A game for 2 players. Can be played online. One player has 1 red counter, the other has 4 blue. The red counter needs to reach the other side, and the blue needs to trap the red.

A game for 1 or 2 people. Use the interactive version, or play with friends. Try to round up as many counters as possible.

Can you see why 2 by 2 could be 5? Can you predict what 2 by 10 will be?

A magician took a suit of thirteen cards and held them in his hand face down. Every card he revealed had the same value as the one he had just finished spelling. How did this work?

Take it in turns to place a domino on the grid. One to be placed horizontally and the other vertically. Can you make it impossible for your opponent to play?

An extension of noughts and crosses in which the grid is enlarged and the length of the winning line can to altered to 3, 4 or 5.

We start with one yellow cube and build around it to make a 3x3x3 cube with red cubes. Then we build around that red cube with blue cubes and so on. How many cubes of each colour have we used?

Hover your mouse over the counters to see which ones will be removed. Click to remove them. The winner is the last one to remove a counter. How you can make sure you win?

An activity centred around observations of dots and how we visualise number arrangement patterns.

Here are some arrangements of circles. How many circles would I need to make the next size up for each? Can you create your own arrangement and investigate the number of circles it needs?

Exchange the positions of the two sets of counters in the least possible number of moves

Can you fit the tangram pieces into the outlines of the watering can and man in a boat?

Can you fit the tangram pieces into the outlines of Mai Ling and Chi Wing?

Can you fit the tangram pieces into the outlines of the candle and sundial?

Investigate how the four L-shapes fit together to make an enlarged L-shape. You could explore this idea with other shapes too.

A game for 2 players. Given a board of dots in a grid pattern, players take turns drawing a line by connecting 2 adjacent dots. Your goal is to complete more squares than your opponent.

Imagine a 3 by 3 by 3 cube made of 9 small cubes. Each face of the large cube is painted a different colour. How many small cubes will have two painted faces? Where are they?

If you split the square into these two pieces, it is possible to fit the pieces together again to make a new shape. How many new shapes can you make?

Which of these dice are right-handed and which are left-handed?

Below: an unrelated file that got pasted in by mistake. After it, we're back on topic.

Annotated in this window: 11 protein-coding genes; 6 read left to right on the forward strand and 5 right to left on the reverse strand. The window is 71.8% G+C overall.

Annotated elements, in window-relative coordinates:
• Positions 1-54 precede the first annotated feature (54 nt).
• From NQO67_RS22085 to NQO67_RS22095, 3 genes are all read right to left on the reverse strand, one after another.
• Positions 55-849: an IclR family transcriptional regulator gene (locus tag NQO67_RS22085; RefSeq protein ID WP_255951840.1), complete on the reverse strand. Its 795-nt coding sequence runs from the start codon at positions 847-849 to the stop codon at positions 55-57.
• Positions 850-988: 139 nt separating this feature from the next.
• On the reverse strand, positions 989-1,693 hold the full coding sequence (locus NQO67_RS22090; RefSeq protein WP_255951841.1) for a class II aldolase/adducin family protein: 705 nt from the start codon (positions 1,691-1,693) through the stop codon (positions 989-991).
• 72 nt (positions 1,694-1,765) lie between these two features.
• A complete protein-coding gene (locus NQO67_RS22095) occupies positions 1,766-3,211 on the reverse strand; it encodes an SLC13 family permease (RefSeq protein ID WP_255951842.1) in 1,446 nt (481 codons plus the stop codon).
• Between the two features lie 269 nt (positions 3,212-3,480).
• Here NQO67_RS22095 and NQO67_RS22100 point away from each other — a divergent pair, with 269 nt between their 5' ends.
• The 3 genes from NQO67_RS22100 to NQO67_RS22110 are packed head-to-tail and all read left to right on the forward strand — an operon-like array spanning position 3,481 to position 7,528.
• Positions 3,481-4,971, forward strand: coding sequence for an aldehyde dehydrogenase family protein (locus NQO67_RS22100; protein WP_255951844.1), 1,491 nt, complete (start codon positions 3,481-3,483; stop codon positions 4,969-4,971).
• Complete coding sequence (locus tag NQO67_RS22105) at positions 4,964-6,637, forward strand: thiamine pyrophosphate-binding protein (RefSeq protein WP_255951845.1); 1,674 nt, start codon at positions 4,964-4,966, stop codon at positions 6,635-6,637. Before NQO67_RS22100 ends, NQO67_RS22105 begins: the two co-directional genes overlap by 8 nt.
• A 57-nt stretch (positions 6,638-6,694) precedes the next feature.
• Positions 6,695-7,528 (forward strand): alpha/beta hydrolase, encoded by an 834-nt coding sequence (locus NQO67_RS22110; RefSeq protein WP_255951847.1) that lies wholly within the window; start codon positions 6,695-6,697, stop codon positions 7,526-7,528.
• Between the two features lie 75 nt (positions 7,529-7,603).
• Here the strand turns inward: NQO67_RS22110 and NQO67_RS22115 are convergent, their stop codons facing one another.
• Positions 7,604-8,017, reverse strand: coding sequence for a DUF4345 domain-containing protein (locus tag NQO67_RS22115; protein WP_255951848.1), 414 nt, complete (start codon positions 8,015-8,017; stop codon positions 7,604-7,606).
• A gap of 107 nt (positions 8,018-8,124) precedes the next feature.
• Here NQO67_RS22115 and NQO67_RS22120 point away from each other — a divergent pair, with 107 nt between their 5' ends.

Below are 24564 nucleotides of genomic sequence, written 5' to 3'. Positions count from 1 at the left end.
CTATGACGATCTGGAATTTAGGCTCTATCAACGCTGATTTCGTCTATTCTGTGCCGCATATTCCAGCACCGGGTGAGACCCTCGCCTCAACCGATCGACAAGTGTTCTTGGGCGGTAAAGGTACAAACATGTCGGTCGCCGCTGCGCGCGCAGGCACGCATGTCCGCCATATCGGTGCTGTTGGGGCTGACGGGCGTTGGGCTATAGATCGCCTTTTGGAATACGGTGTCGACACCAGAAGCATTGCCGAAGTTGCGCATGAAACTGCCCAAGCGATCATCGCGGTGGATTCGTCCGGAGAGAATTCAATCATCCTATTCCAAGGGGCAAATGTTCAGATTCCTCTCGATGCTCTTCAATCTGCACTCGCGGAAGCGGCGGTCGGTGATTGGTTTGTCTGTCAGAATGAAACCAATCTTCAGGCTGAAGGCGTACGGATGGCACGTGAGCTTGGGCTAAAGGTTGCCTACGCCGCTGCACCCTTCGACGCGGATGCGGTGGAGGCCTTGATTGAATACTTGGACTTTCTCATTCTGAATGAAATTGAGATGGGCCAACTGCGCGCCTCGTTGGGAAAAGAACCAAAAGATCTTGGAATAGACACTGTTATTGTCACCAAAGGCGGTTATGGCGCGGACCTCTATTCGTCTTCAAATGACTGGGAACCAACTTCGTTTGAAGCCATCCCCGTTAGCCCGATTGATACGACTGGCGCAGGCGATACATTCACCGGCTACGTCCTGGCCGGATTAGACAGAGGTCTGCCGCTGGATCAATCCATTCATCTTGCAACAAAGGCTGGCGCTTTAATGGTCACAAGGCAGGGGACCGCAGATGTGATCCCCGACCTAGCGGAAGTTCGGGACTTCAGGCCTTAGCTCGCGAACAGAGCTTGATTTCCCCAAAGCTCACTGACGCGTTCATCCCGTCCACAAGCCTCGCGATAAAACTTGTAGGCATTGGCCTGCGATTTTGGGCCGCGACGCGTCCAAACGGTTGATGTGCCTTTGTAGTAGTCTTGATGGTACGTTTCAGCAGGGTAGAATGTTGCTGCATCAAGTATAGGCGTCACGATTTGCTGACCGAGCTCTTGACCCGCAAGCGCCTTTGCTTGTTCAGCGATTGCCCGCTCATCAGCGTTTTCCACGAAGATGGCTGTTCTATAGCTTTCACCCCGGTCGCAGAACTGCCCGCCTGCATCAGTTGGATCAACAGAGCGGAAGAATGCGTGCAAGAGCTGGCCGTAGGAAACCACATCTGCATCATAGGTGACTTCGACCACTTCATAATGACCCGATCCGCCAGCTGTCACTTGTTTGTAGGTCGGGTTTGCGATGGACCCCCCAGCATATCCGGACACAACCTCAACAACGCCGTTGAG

How can the same pieces of the tangram make this bowl before and after it was chipped? Use the interactivity to try and work out what is going on!

This article for teachers discusses examples of problems in which there is no obvious method but in which children can be encouraged to think deeply about the context and extend their ability to. . . .

Can you fit the tangram pieces into the outline of this shape. How would you describe it?

Can you fit the tangram pieces into the outlines of the chairs?

Can you fit the tangram pieces into the outlines of the lobster, yacht and cyclist?

Can you fit the tangram pieces into the outline of the child walking home from school?

Can you fit the tangram pieces into the outlines of these clocks?

Can you fit the tangram pieces into the outlines of these people?

Can you fit the tangram pieces into the outline of this brazier for roasting chestnuts?

Can you fit the tangram pieces into the outline of Little Fung at the table?

Can you fit the tangram pieces into the outline of Little Ming playing the board game?

Can you fit the tangram pieces into the outline of this telephone?

Can you logically construct these silhouettes using the tangram pieces?

Start with a large square, join the midpoints of its sides, you'll see four right angled triangles. Remove these triangles, a second square is left. Repeat the operation. What happens?

These are pictures of the sea defences at New Brighton. Can you work out what a basic shape might be in both images of the sea wall and work out a way they might fit together?

Mathematics is the study of patterns. Studying pattern is an opportunity to observe, hypothesise, experiment, discover and create.

What happens when you turn these cogs? Investigate the differences between turning two cogs of different sizes and two cogs which are the same.

Can you fit the tangram pieces into the outlines of the workmen?

This article for teachers describes a project which explores the power of storytelling to convey concepts and ideas to children.

Why do you think that the red player chose that particular dot in this game of Seeing Squares?

Seeing Squares game for an adult and child. Can you come up with a way of always winning this game?

Can you use the interactive to complete the tangrams in the shape of butterflies?

Can you find a way of representing these arrangements of balls?

What is the shape of wrapping paper that you would need to completely wrap this model?

Can you fit the tangram pieces into the silhouette of the junk?

Make one big triangle so the numbers that touch on the small triangles add to 10.

Paint a stripe on a cardboard roll. Can you predict what will happen when it is rolled across a sheet of paper?

On the graph there are 28 marked points. These points all mark the vertices (corners) of eight hidden squares. Can you find the eight hidden squares?